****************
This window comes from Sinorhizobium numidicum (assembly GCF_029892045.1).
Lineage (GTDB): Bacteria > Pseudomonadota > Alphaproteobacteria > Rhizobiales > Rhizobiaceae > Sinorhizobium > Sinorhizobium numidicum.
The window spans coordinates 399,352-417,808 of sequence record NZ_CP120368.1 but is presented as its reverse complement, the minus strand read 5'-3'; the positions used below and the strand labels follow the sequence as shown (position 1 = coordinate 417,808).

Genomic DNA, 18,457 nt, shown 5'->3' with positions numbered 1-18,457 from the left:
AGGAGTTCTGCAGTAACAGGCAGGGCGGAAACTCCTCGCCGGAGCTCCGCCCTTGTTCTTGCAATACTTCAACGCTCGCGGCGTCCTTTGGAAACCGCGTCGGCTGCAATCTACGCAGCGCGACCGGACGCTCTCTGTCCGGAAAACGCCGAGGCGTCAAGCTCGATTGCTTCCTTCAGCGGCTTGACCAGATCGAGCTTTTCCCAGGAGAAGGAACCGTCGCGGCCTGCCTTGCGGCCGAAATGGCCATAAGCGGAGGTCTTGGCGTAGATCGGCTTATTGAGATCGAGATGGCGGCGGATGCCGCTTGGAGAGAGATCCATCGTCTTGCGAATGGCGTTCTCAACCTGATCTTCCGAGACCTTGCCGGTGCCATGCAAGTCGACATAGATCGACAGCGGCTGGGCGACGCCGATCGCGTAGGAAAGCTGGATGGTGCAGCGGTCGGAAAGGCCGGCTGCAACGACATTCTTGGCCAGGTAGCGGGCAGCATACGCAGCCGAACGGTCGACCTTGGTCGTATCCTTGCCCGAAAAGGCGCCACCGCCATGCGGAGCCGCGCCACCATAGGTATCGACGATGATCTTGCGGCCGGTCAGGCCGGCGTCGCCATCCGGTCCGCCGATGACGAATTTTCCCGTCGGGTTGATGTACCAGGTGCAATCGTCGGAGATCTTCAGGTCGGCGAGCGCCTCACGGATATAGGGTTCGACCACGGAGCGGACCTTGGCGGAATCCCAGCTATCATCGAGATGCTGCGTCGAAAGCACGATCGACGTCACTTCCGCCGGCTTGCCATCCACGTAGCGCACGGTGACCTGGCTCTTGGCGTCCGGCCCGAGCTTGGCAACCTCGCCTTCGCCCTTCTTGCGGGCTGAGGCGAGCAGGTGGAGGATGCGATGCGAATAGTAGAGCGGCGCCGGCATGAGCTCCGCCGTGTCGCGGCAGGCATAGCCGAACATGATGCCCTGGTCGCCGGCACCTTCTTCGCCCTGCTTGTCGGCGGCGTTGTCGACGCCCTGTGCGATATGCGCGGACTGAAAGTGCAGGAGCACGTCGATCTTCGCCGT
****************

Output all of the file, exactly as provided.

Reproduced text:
This window comes from Sinorhizobium numidicum (assembly GCF_029892045.1).
Lineage (GTDB): Bacteria > Pseudomonadota > Alphaproteobacteria > Rhizobiales > Rhizobiaceae > Sinorhizobium > Sinorhizobium numidicum.
The window spans coordinates 399,352-417,808 of sequence record NZ_CP120368.1 but is presented as its reverse complement, the minus strand read 5'-3'; the positions used below and the strand labels follow the sequence as shown (position 1 = coordinate 417,808).

Genomic DNA, 18,457 nt, shown 5'->3' with positions numbered 1-18,457 from the left:
AGGAGTTCTGCAGTAACAGGCAGGGCGGAAACTCCTCGCCGGAGCTCCGCCCTTGTTCTTGCAATACTTCAACGCTCGCGGCGTCCTTTGGAAACCGCGTCGGCTGCAATCTACGCAGCGCGACCGGACGCTCTCTGTCCGGAAAACGCCGAGGCGTCAAGCTCGATTGCTTCCTTCAGCGGCTTGACCAGATCGAGCTTTTCCCAGGAGAAGGAACCGTCGCGGCCTGCCTTGCGGCCGAAATGGCCATAAGCGGAGGTCTTGGCGTAGATCGGCTTATTGAGATCGAGATGGCGGCGGATGCCGCTTGGAGAGAGATCCATCGTCTTGCGAATGGCGTTCTCAACCTGATCTTCCGAGACCTTGCCGGTGCCATGCAAGTCGACATAGATCGACAGCGGCTGGGCGACGCCGATCGCGTAGGAAAGCTGGATGGTGCAGCGGTCGGAAAGGCCGGCTGCAACGACATTCTTGGCCAGGTAGCGGGCAGCATACGCAGCCGAACGGTCGACCTTGGTCGTATCCTTGCCCGAAAAGGCGCCACCGCCATGCGGAGCCGCGCCACCATAGGTATCGACGATGATCTTGCGGCCGGTCAGGCCGGCGTCGCCATCCGGTCCGCCGATGACGAATTTTCCCGTCGGGTTGATGTACCAGGTGCAATCGTCGGAGATCTTCAGGTCGGCGAGCGCCTCACGGATATAGGGTTCGACCACGGAGCGGACCTTGGCGGAATCCCAGCTATCATCGAGATGCTGCGTCGAAAGCACGATCGACGTCACTTCCGCCGGCTTGCCATCCACGTAGCGCACGGTGACCTGGCTCTTGGCGTCCGGCCCGAGCTTGGCAACCTCGCCTTCGCCCTTCTTGCGGGCTGAGGCGAGCAGGTGGAGGATGCGATGCGAATAGTAGAGCGGCGCCGGCATGAGCTCCGCCGTGTCGCGGCAGGCATAGCCGAACATGATGCCCTGGTCGCCGGCACCTTCTTCGCCCTGCTTGTCGGCGGCGTTGTCGACGCCCTGTGCGATATGCGCGGACTGAAAGTGCAGGAGCACGTCGATCTTCGCCGT